The environmental community has been rightly wary of markets. But payments for environmental services can play a role in protecting nature, so long as governments guide, govern and regulate such markets.
The International Institute for Environment and Development has published seven briefing papers on topics that will feature in the Rio+20 summit and IIED’s Fair ideas conference, also in Rio, on 16-17 June.
Asking poor households how much they would be willing to pay to protect a river in Thailand can help put a tangible price-tag on the river’s benefits — from clean water to flood control — and realistically assess the costs of overexploitation and degradation.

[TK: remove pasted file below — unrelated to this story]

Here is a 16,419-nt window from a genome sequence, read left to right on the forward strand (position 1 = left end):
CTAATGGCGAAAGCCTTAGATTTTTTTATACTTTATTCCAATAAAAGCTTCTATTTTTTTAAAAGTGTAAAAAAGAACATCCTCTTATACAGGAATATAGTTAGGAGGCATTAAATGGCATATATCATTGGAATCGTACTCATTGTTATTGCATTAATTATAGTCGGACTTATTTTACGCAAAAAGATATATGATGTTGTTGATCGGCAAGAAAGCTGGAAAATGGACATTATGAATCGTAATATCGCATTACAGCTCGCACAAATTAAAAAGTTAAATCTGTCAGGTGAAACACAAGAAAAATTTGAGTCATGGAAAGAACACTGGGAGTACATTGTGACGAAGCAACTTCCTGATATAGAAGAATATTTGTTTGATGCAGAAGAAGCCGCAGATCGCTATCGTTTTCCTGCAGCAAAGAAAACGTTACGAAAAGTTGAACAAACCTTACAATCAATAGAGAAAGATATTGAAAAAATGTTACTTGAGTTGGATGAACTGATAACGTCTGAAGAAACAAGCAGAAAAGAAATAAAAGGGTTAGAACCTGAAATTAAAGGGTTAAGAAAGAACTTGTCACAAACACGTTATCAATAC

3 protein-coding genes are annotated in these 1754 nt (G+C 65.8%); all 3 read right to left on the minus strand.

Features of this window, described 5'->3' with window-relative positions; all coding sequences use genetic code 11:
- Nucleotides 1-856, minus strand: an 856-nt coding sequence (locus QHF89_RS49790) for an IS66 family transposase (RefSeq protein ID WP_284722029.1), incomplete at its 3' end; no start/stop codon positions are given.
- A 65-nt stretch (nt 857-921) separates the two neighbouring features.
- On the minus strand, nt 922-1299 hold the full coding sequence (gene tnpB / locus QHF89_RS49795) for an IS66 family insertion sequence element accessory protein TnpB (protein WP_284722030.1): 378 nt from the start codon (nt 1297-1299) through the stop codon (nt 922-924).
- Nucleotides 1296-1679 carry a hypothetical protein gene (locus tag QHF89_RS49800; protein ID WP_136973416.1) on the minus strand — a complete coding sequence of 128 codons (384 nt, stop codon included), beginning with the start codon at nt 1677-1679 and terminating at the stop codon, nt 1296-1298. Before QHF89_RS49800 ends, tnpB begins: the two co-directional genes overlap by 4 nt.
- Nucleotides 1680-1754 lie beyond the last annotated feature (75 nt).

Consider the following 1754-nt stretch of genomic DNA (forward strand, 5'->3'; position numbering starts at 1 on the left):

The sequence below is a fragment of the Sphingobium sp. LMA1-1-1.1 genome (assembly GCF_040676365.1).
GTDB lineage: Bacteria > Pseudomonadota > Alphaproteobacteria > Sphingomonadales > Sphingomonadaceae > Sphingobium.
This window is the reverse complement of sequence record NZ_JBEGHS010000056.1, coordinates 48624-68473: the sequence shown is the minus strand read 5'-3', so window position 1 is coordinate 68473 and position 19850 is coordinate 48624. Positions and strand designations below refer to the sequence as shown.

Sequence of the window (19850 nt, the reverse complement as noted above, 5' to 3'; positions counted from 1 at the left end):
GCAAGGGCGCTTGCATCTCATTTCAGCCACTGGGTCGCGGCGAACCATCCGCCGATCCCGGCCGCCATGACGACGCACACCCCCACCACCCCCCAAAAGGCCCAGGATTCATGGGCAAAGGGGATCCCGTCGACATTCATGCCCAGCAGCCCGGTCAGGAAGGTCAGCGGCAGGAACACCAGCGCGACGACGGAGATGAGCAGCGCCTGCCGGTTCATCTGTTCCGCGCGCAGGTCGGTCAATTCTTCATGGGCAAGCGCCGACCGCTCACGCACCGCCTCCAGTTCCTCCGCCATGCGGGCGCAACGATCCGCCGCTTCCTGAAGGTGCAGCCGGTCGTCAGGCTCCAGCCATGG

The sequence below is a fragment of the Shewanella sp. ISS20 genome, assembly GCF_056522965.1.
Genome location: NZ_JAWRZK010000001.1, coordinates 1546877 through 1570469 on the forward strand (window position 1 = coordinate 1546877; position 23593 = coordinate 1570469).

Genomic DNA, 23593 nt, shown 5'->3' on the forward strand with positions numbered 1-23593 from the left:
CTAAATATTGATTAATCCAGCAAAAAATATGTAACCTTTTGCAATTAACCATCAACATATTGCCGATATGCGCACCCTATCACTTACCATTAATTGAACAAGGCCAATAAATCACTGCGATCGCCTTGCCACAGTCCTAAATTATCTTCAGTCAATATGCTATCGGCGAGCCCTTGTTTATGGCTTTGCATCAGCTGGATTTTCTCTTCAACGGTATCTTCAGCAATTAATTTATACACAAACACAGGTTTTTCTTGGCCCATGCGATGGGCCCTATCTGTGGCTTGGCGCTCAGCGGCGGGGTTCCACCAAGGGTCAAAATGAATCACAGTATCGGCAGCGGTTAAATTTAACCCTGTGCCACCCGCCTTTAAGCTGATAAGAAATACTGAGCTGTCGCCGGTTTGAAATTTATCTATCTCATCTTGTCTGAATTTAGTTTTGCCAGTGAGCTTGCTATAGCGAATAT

Bhopal city, capital of Madhya Pradesh, India, is considering assisting rural communities in the catchment of the Upper Lake (Bhoj Wetland) to change land management practices and reduce the flow of pollutants.
Payments for environmental services (also known as payments for ecosystem services or PES), are payments to farmers or landowners who have agreed to take certain actions to manage their land or watersheds to provide an ecological service.